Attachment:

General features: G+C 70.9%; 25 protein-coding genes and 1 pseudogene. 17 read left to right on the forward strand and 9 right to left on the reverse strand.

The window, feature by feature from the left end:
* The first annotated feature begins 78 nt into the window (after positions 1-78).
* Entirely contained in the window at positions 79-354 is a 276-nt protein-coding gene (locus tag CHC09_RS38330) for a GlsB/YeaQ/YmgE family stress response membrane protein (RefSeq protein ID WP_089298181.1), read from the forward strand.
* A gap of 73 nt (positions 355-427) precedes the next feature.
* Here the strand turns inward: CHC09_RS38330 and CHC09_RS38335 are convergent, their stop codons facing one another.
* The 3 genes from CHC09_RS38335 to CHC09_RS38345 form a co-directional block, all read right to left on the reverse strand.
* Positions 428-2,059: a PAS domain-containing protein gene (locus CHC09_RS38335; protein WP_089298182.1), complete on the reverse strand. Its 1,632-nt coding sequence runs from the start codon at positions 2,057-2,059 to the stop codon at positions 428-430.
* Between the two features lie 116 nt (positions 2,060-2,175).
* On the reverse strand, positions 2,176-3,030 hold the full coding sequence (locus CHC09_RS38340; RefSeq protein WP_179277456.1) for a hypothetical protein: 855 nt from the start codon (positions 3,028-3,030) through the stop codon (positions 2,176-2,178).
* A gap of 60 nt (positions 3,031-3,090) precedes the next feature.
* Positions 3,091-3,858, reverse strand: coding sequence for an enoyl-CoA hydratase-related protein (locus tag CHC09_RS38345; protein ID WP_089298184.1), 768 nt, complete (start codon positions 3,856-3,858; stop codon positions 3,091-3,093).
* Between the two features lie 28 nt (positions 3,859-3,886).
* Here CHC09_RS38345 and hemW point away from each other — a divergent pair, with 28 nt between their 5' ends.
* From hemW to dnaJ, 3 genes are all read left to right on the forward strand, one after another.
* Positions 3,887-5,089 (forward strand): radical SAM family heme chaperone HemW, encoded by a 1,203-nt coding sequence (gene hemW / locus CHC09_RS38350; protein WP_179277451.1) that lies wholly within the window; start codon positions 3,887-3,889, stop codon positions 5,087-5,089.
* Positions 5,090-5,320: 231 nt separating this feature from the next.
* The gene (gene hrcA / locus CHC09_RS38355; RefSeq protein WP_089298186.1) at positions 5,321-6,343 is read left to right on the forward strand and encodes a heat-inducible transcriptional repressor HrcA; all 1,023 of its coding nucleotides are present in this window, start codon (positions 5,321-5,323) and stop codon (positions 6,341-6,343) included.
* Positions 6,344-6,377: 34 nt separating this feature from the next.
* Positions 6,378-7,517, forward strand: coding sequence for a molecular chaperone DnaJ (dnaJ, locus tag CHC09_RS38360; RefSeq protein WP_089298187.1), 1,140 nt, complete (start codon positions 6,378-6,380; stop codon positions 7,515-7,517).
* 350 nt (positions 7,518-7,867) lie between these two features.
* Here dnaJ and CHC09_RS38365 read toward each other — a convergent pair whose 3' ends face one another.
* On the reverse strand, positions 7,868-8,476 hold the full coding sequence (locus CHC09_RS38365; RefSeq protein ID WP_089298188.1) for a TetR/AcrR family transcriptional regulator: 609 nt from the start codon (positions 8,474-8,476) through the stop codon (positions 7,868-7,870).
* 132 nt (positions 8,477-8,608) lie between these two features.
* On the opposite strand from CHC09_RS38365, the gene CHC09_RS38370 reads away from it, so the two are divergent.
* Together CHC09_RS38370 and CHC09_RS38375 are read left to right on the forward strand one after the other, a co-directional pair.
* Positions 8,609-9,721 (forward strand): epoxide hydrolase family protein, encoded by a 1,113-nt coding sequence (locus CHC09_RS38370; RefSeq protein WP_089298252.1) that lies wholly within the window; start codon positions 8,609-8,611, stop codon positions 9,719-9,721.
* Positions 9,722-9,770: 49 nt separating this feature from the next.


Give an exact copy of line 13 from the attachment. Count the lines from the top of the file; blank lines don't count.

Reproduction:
* Between the two features lie 28 nt (positions 3,859-3,886).